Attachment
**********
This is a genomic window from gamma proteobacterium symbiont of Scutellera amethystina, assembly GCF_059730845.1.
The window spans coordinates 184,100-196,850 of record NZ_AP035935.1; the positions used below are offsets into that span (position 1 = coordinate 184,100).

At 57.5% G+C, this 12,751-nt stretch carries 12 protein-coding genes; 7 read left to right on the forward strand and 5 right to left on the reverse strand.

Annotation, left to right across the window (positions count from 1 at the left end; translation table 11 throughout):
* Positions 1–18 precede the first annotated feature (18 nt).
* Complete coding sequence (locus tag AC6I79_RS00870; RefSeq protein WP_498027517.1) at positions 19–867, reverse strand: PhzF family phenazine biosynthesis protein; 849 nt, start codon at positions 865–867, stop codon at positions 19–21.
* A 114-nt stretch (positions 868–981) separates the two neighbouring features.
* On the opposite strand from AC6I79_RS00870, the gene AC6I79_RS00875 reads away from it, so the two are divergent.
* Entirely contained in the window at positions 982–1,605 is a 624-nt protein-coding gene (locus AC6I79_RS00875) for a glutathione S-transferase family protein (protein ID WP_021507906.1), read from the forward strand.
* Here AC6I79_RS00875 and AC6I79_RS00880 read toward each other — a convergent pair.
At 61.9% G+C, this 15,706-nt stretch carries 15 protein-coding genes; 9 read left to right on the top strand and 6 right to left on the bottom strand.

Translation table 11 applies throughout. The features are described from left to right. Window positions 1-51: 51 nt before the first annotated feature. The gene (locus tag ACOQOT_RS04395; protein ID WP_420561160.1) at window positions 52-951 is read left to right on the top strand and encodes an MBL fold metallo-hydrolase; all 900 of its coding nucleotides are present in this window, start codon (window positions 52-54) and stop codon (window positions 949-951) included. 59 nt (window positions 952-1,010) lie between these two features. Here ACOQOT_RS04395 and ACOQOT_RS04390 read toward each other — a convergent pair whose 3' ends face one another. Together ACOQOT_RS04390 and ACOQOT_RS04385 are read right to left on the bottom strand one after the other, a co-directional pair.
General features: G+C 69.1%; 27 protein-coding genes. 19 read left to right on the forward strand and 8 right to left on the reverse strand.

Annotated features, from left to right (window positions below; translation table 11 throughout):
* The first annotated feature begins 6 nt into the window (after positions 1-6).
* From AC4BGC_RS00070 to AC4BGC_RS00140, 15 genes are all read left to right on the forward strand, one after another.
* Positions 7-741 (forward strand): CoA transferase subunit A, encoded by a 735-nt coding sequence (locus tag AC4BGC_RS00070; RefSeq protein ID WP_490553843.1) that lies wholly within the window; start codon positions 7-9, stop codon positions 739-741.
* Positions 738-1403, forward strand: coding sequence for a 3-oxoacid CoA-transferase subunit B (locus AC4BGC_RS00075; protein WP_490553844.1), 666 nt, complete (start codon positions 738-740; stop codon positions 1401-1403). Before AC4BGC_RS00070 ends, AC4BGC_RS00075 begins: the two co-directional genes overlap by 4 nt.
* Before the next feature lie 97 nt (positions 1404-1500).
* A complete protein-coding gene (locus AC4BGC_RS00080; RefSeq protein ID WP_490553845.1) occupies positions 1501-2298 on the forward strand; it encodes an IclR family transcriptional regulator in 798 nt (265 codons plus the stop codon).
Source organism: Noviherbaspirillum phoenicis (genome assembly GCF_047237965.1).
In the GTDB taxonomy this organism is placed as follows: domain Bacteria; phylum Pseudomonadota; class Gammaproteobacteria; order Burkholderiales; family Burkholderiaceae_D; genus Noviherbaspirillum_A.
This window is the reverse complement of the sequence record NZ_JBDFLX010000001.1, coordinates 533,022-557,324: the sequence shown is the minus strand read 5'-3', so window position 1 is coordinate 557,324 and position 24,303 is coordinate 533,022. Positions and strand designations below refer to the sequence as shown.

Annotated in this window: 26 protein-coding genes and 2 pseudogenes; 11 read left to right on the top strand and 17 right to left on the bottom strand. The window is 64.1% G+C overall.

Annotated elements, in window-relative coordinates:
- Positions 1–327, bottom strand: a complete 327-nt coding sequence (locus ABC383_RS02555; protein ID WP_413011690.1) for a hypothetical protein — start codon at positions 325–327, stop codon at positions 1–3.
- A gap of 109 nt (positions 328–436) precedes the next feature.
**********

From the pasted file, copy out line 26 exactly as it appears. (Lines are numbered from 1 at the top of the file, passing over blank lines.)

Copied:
- Positions 1–327, bottom strand: a complete 327-nt coding sequence (locus ABC383_RS02555; protein ID WP_413011690.1) for a hypothetical protein — start codon at positions 325–327, stop codon at positions 1–3.